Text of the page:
Roopika Risam (Salem State University) has shared the text of her portion of a Colonial and Postcolonial Digital Humanities Roundtable at the College of William and Mary’s Race, Memory, and the Digital Humanities Conference (#RMDHatWM).
Risam’s contribution discusses attempts to “redress the inequalities in the digital cultural record,” advocating for a multifaceted approach that includes both recovery projects as well as epistemological interventions:
The reification of the canon in digital form is a function of not only what’s there – what gets digitized and thus represented in the digital cultural record – but also how it’s there – how those who have created these projects have presented their subjects. Namely, are they presenting them in ways that rehearse colonialist knowledge production? Or are they recognizing the role of colonialism in actively constructing the digital cultural record and, quite directly, seeking to push back against it?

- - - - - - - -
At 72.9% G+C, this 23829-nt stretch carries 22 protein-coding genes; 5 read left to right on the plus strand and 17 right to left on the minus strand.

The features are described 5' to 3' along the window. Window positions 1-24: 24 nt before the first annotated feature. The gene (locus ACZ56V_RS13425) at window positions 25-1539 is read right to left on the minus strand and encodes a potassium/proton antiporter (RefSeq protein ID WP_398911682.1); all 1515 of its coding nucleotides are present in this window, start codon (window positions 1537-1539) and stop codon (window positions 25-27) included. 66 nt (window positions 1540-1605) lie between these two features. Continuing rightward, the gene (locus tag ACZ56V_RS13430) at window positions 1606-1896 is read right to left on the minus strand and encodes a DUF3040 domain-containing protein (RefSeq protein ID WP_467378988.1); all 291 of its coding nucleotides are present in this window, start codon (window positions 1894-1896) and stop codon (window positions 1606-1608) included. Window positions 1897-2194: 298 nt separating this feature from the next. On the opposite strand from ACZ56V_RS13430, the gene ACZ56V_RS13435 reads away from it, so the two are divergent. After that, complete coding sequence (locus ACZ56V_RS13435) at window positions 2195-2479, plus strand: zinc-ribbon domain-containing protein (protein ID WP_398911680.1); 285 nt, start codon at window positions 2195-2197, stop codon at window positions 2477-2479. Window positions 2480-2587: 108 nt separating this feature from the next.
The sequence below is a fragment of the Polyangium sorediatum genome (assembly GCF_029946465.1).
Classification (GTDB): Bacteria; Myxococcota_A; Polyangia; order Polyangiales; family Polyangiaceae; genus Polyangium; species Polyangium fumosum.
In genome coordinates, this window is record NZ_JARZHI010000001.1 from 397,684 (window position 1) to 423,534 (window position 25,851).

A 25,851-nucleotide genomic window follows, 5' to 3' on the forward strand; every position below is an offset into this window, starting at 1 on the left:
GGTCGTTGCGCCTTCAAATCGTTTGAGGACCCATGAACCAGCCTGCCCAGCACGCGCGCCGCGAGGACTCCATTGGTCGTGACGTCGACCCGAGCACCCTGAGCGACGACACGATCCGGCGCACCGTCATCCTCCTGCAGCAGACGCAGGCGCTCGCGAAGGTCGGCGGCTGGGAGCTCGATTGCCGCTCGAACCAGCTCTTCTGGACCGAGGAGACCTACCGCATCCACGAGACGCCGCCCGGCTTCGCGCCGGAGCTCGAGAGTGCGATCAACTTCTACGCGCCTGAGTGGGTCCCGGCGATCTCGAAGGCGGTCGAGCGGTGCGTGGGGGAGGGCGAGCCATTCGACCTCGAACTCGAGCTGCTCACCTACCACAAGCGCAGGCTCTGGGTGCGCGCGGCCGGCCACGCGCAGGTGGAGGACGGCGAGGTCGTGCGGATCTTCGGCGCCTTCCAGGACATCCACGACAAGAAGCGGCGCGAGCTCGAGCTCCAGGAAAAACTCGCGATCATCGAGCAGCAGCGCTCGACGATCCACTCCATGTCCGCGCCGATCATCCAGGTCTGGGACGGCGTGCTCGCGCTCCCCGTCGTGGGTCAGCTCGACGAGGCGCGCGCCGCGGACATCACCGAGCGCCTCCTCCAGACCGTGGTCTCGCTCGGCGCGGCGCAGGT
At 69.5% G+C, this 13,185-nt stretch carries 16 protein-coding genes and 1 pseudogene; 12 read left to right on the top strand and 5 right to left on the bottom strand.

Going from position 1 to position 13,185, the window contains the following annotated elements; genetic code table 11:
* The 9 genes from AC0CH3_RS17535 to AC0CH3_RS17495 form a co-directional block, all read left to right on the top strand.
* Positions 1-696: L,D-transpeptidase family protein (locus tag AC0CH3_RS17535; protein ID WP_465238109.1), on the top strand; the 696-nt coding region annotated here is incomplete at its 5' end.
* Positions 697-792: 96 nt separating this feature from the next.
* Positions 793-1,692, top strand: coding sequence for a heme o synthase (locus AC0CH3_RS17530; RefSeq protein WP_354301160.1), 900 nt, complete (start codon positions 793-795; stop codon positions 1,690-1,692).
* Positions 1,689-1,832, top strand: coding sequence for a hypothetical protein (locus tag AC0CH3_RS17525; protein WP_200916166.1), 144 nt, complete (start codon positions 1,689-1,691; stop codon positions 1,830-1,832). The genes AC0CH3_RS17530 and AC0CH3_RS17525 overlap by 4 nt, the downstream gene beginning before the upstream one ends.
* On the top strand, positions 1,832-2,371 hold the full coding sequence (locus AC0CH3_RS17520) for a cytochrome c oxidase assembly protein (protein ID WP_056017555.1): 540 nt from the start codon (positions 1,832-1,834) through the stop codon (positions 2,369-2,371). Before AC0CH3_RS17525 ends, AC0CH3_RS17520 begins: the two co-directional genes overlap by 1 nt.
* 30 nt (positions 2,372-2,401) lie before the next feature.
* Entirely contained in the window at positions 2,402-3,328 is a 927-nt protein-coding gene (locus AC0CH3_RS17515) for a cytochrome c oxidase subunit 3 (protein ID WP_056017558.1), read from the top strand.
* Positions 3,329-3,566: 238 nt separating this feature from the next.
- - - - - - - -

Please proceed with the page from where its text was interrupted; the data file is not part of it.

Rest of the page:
Risam also comments on the dual challenge of rejecting colonial constructions while working within the fraught contemporary landscape of the digital:
[T]he digital cultural record not only must contend with the colonial hangovers from the cultural record but also the forces that are actively constructing its medium as a hostile environment where universities and the academy are under threat, right along with the knowledge we are producing and making available publicly.
The conference was livestreamed, and several of the recordings are now available.